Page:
The Glass Plate Collection
Images From The Illinois State Journal 1929–1936
As a photographer, editor and amateur historian, I find the photography collection of a newspaper unparalleled as a historical record. Bernice Abbott, well known for her images of New York City, said “to make a portrait of a city is a life work and no one portrait suffices because the city is always changing.”
In Springfield, Illinois in 1929, Raymond Hodde began working as the Illinois State Journal’s very first staff photographer. It had been common practice to use pictures submitted by local commercial studios, but when Col. Ira Copley purchased the Journal the previous year, he promised to modernize and update the prominent daily paper in the state’s capitol city.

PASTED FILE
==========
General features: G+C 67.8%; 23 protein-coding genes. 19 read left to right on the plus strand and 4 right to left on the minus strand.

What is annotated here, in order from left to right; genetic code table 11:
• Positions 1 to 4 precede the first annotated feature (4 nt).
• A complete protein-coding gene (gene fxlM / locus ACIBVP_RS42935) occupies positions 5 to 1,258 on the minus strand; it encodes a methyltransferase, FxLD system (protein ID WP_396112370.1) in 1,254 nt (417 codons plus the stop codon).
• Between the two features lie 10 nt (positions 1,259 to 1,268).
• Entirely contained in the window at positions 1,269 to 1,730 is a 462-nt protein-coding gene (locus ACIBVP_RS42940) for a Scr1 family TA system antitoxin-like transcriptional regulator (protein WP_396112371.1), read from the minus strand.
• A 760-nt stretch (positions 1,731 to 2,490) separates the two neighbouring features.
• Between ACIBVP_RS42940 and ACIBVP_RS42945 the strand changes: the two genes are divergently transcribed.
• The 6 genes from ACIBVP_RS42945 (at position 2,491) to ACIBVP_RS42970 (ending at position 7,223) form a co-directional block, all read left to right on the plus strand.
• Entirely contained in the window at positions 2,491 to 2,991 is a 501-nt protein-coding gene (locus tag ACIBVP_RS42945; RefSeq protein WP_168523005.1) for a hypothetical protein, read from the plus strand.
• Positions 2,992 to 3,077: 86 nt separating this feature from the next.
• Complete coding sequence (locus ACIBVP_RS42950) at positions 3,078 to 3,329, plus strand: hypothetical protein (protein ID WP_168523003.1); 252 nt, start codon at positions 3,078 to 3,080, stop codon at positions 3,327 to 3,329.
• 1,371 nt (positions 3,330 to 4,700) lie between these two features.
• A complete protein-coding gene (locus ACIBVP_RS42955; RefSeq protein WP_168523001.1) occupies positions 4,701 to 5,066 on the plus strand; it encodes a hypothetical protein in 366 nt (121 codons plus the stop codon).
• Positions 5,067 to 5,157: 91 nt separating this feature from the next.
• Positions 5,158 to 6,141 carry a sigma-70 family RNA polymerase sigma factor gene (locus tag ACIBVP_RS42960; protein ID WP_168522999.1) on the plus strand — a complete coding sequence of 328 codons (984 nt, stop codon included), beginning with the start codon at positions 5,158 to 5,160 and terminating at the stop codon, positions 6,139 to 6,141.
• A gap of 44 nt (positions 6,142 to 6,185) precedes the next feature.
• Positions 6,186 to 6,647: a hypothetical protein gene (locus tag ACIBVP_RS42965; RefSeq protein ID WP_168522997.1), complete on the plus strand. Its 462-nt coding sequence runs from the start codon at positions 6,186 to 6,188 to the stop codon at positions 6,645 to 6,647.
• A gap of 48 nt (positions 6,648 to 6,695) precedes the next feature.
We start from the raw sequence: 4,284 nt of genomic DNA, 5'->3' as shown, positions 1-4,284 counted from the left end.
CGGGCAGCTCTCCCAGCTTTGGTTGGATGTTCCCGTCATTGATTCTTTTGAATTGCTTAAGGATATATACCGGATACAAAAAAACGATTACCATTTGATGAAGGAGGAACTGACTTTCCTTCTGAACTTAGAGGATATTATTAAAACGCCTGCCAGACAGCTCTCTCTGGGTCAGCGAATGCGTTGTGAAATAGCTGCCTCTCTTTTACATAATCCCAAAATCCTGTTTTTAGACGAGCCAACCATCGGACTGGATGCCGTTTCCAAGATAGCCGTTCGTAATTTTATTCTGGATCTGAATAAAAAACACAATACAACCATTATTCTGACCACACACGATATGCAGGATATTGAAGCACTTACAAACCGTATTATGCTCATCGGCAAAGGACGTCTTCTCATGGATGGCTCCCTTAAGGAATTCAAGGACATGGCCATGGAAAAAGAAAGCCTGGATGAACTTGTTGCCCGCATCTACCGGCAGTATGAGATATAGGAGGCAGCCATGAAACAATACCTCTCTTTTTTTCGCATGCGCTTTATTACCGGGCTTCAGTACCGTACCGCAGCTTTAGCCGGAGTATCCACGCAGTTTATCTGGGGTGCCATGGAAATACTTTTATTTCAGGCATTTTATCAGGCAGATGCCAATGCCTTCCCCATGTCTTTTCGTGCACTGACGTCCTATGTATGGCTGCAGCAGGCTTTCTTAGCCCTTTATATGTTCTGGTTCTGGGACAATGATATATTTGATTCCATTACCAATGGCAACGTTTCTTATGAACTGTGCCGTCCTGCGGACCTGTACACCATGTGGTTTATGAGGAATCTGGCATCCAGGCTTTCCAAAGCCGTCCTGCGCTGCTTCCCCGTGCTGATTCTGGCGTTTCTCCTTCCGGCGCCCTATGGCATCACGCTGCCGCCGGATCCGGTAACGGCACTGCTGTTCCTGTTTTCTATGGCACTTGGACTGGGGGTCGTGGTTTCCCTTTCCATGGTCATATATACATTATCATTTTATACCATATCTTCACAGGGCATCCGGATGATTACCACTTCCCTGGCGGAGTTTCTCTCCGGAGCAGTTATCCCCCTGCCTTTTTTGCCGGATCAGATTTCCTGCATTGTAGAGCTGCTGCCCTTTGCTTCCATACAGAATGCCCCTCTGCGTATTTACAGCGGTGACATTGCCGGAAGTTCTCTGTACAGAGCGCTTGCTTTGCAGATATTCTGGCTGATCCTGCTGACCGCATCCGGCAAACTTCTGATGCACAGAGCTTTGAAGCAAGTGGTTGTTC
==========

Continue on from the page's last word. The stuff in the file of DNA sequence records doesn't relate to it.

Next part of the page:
Hodde, along with Earnest Pearson who joined him a later, began taking pictures using Speed Graphic cameras and glass plate film.
As Abbott went on to explain, everything in the city is part of its story. “Its physical body of brick, stone, steel, glass, wood, its lifeblood of living, breathing men and women.”
The two men began making a portrait of Springfield and as Abbott said, not one defined by a single image but the one that emerges from the scenes and moments recorded over time.
The Illinois State Journal has a collection of 1,300 glass plate negatives that remain from the work produced by Hodde and Pearson between 1929 and 1936. Digitizing them was a labor of passion and fascination and no other historical document offers the same clear window to the past.